SUPREME COURT OF THE STATE OF NEW YORK APPELLATE DIVISION SECOND JUDICIAL DEPARTMENT
March 30, 2010
IN THE MATTER OF DAPHNEE JEAN, APPELLANT,
KWAME WASHINGTON, RESPONDENT.
In related proceedings pursuant to Family Court Act article 6, the mother appeals from (1) an order of the Family Court, Kings County (Feldman, J.H.O.), dated July 14, 2009, which, without a hearing, dismissed her petition to modify an order of visitation dated November 24, 2008, and (2) an order of the same court, also dated July 14, 2009, which, without a hearing, dismissed her petition to hold the father in contempt for his willful violation of an order of the same court dated June 12, 2007.
Published by New York State Law Reporting Bureau pursuant to Judiciary Law § 431.
This opinion is uncorrected and subject to revision before publication in the Official Reports.
STEVEN W. FISHER, J.P., JOHN M. LEVENTHAL, ARIEL E. BELEN and SANDRA L. SGROI, JJ.
(Docket Nos. V-17755-05, V-24518-05)
DECISION & ORDER
ORDERED that the order dismissing the petition to modify the order of visitation dated November 24, 2008, is reversed, on the law, without costs or disbursements, that petition is reinstated, and the matter is remitted to the Family Court, Kings County, for a hearing to determine whether a modification of the visitation schedule is in the best interests of the child; and it is further,
ORDERED that the order dismissing the petition to hold the father in contempt is affirmed, without costs or disbursements.
The Family Court improperly dismissed the mother's petition to modify the order of visitation. Modification of an existing custody or visitation arrangement is permissible only upon a showing that there has been a change in circumstances such that a modification is necessary to ensure the continued best interests and welfare of the child (see Family Ct Act §§ 467[b], 652[b]; Matter of Wilson v McGlinchey, 2 NY3d 375, 380-382; Matter of Molinari v Tuthill, 59 AD3d 722, 723; Matter of Manfredo v Manfredo, 53 AD3d 498, 499). Here, the mother met that burden, as the modification of visitation petition alleged that in the past year the father had missed "40-50%" of his visits with the subject child. Therefore, we reverse the order dismissing the petition to modify the order of visitation, reinstate that petition, and remit the matter to the Family Court, Kings County, for a hearing to determine whether a modification of the visitation schedule is in the best interests of the child.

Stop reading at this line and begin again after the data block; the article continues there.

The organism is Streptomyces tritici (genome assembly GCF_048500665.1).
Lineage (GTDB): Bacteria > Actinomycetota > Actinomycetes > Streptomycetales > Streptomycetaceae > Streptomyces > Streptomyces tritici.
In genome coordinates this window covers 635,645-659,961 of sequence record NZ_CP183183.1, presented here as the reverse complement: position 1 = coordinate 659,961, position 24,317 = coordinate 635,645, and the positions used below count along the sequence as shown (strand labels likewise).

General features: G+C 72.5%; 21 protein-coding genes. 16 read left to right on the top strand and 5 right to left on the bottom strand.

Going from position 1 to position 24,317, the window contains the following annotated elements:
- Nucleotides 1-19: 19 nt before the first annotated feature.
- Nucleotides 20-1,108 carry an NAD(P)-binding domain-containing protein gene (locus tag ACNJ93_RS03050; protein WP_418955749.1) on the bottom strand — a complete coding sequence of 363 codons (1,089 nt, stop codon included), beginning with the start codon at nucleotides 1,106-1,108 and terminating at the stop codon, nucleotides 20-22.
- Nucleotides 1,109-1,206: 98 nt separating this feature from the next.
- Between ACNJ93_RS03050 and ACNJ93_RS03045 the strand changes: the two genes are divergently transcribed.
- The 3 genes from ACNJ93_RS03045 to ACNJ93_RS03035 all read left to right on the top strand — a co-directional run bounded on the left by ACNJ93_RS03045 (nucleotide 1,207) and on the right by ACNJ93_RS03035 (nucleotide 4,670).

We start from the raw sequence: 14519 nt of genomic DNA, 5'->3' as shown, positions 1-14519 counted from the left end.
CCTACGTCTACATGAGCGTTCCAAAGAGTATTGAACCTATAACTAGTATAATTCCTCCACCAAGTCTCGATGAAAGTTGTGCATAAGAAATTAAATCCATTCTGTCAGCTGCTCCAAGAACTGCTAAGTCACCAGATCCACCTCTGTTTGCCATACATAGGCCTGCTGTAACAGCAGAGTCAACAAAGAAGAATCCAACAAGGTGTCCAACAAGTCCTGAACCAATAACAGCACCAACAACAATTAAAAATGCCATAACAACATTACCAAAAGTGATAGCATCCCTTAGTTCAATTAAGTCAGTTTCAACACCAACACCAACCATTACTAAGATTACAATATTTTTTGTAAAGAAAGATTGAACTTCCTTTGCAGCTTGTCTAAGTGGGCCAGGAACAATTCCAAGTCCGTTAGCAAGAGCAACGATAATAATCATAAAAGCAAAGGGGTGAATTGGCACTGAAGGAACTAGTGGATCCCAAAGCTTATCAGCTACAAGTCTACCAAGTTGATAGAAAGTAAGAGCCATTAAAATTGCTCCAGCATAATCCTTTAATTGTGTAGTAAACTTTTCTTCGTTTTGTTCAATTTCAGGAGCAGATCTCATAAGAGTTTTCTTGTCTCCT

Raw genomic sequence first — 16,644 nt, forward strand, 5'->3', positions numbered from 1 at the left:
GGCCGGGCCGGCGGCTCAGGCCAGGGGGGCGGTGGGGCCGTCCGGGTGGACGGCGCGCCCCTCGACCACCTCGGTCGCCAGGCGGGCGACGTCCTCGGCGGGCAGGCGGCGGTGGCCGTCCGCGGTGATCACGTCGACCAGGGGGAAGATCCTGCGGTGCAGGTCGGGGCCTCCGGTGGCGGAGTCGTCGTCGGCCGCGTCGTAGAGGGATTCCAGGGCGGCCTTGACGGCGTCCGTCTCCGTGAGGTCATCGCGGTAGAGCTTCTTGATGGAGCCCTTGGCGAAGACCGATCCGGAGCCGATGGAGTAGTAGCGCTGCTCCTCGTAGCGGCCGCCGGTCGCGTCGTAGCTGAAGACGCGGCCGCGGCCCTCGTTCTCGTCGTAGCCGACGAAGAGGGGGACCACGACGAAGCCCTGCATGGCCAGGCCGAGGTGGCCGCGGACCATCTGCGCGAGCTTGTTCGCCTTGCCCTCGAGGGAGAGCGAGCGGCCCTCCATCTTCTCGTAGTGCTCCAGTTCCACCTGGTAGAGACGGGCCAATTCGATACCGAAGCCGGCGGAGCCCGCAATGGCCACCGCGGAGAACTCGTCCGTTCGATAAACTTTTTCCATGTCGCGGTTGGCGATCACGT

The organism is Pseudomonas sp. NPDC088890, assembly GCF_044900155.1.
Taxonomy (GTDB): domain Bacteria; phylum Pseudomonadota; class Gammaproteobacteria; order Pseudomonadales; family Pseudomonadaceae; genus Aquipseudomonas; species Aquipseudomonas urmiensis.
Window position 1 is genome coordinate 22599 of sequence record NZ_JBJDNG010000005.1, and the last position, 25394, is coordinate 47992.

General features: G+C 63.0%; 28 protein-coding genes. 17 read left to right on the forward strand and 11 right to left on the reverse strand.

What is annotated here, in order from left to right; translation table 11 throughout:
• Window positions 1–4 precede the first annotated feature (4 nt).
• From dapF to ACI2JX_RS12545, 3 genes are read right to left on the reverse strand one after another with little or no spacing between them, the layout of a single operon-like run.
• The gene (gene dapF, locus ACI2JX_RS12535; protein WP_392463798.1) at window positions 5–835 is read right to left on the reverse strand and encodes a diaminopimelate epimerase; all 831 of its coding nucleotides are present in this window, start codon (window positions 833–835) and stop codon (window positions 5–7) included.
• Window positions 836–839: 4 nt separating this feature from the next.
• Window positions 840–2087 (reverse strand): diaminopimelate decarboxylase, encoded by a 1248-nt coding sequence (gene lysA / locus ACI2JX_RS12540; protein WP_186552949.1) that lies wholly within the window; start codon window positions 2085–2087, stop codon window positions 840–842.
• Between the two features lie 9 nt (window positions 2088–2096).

The Family Court properly dismissed the mother's petition to hold the father in contempt. "The burden is on the moving party to demonstrate, by clear and convincing evidence, that the accused party violated a clear and unequivocal court order which the accused party knew was in effect, thereby prejudicing a right of another party to the litigation" (Matter of Brown v Mudry, 55 AD3d 828, 828). Further, "[a] hearing is not mandated in every instance where contempt is sought; it need only be conducted if a factual dispute exists which cannot be resolved on the papers alone" (id. at 829 [internal quotation marks omitted]). Here, no hearing was required because, at the time the petition was filed, there could be no violation of the visitation order since the father still had time to comply with the order. Further, contrary to the mother's contention, the summer visitation clause does not provide that the mother must have visitation with the child on the weekend following the father's two consecutive weeks of visitation with the child.
The mother's remaining contentions are without merit.
FISHER, J.P., LEVENTHAL, BELEN and SGROI, JJ., concur.
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